Attached please find a Stipulation to Judgment signed by Judge Barbadoro on October 4 in the amount of $50,000 in RVC's [River Valley's] favor in the Aubin case.   It is clear that, when presented with the extensive evidence that we have compiled in support of our counterclaims against him and our motion for summary judgment on his own claims, Aubin and his counsel saw that the litigation had only one possible outcome.

The $50,000 judgment, and the likelihood that it will soon become public, prompt us to re-visit with you the subject of settlement.

He then stated River Valley's willingness to settle for “[p]ayment of $50,000 by the Sheppards to [River Valley],” among other demands similar to the Aubin settlement (for example, a truthful affidavit confirming River Valley's version of events).   He never disclosed that the true cost of the settlement for Aubin was $100.

New Hampshire's Rules of Professional Conduct impose a duty of truthfulness on lawyers with respect to people other than the tribunal.   Again, the Rules prohibit knowing falsehoods.   See N.H. Rules of Prof'l Conduct R. 4.1(a) (“In the course of representing a client a lawyer shall not knowingly make a false statement of material fact or law to a third person․”).  The commentary accompanying New Hampshire Rule 4.1 in effect at the time states that “[m]aking a false statement includes the failure to make a statement in circumstances in which nondisclosure is equivalent to making such a statement.”   N.H. Rules of Prof'l Conduct R. 4.1, ABA Model Code Comments (2000).   The magistrate judge's finding that Whittington's omission constituted a misrepresentation is consistent with the commentary's elaboration of Rule 4.1.5

It is evident from the letter, read in its entirety, that Whittington wanted Sheppard to believe that the Aubin case had settled for a payment of $50,000.   True, Whittington did not say so explicitly.   However, he managed to convey that impression anyway by selecting certain words and omitting certain details with studied precision.   As the district court wrote:  “[T]he words used (and not used) by Whittington seem carefully chosen, and, if dissected and construed from a minimalist point of view, are defensible as ‘literally true.’   But it is likewise plainly apparent that those words were meant to convey more.”   After all, the letter's purpose-to encourage Sheppard to pay $50,000 to settle her case-depended considerably on leaving the impression that Aubin, in a similar position, had already committed to doing the same thing.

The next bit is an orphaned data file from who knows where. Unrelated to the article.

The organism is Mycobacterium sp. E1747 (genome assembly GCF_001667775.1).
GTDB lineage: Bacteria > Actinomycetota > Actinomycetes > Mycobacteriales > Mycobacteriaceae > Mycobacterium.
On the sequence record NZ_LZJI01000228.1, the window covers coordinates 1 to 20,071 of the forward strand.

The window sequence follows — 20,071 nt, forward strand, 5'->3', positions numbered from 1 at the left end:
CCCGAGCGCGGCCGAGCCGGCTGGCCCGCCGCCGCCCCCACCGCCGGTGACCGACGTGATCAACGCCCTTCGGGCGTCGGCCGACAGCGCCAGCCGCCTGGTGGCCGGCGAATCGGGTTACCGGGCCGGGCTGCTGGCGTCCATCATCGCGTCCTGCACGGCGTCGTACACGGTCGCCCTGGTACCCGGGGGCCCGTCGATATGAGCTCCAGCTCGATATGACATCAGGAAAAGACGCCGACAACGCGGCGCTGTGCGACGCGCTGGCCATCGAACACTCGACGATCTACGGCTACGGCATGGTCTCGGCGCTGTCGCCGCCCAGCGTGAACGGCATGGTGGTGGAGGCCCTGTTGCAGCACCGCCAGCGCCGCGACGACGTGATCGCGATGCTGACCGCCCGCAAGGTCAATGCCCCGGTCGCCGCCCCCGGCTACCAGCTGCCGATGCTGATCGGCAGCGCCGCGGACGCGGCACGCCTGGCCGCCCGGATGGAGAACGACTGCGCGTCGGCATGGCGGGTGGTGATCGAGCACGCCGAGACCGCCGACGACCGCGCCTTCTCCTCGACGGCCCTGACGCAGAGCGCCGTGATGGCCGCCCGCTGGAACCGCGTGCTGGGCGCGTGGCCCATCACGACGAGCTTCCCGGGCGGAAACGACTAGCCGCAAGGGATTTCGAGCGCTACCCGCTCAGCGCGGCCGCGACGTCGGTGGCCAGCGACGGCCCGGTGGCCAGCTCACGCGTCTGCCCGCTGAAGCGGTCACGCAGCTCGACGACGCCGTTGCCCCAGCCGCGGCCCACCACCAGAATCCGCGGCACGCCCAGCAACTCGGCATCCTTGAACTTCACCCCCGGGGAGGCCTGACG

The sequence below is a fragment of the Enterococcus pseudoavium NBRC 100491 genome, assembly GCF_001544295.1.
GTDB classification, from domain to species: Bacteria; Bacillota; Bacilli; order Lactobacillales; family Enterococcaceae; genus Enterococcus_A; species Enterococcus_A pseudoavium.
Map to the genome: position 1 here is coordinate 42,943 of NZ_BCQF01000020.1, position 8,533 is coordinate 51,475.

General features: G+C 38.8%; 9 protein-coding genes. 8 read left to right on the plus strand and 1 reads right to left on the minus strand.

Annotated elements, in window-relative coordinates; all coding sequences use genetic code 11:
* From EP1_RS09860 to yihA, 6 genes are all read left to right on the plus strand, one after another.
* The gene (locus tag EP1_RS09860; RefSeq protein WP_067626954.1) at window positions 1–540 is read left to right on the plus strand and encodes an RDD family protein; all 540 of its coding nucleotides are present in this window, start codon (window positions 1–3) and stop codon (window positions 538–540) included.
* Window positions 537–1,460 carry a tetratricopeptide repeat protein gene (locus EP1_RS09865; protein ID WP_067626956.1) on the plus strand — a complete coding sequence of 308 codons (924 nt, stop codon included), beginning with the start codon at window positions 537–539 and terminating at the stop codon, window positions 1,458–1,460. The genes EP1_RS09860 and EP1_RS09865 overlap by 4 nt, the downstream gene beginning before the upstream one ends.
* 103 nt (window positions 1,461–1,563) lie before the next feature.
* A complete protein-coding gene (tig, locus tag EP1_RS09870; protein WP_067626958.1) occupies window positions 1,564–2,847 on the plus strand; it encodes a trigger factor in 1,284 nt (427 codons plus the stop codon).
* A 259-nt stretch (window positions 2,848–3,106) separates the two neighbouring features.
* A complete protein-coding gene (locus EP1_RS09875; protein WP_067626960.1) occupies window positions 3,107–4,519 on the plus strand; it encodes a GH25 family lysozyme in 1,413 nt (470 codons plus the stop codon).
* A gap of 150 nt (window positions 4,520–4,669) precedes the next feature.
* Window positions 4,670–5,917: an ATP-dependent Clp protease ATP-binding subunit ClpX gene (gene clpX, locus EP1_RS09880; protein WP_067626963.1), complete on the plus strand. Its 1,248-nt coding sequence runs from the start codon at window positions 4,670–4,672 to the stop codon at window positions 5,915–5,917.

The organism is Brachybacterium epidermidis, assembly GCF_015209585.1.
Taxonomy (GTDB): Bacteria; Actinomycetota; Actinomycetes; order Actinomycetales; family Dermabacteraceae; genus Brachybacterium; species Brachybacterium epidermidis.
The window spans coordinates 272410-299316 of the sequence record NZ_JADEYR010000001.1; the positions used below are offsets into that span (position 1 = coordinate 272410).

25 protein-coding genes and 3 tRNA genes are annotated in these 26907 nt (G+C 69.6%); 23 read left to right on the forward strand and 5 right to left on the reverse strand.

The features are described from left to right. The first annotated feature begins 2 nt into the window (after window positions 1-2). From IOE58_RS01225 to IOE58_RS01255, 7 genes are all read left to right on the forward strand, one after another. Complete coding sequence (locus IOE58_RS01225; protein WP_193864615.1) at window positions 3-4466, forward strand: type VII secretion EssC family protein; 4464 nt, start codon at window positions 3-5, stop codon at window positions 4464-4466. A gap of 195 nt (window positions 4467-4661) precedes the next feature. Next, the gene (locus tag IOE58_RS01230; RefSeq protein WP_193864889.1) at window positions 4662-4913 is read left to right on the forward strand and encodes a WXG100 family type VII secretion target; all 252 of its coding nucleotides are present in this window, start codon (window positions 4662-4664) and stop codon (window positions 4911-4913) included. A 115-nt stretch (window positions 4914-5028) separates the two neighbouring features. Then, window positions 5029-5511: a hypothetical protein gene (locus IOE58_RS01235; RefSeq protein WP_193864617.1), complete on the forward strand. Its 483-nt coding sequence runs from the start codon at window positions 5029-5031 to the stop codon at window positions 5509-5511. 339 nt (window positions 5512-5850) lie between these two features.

We are not saying that Whittington had a general obligation to disclose the full terms of the Aubin settlement to Sheppard just by mentioning the fact of the settlement.   However, Whittington did more than that.   He chose to disclose the face dollar value of the judgment against Sheppard without disclosing the real dollar value of the settlement, in an attempt to induce Sheppard to settle on terms comparable to the Aubin judgment.   Having made that choice, Whittington had an obligation not to misrepresent, affirmatively or by omission, the true value of the settlement.   In other words, Whittington's overall conduct created the very circumstances under which his failure to act, i.e. his failure to inform Sheppard's counsel of the real dollar value of the settlement, became a misrepresentation.   Therefore, the magistrate judge correctly concluded that Whittington's too-artful words “intentionally misled the plaintiffs into believing that Aubin did commit to a $50,000 payment in order to intimidate them into a $50,000 settlement in this case.” 6

B. Monetary sanction

 In the magistrate judge's view, Whittington's “true purpose for seeking the protective order” was to conceal his unethical conduct, as the magistrate judge saw it, reflected in his statements to the Aubin court and his letter to Sheppard's counsel.   Like the district court, we are not persuaded by this account of Whittington's motivations.   As the district court wrote: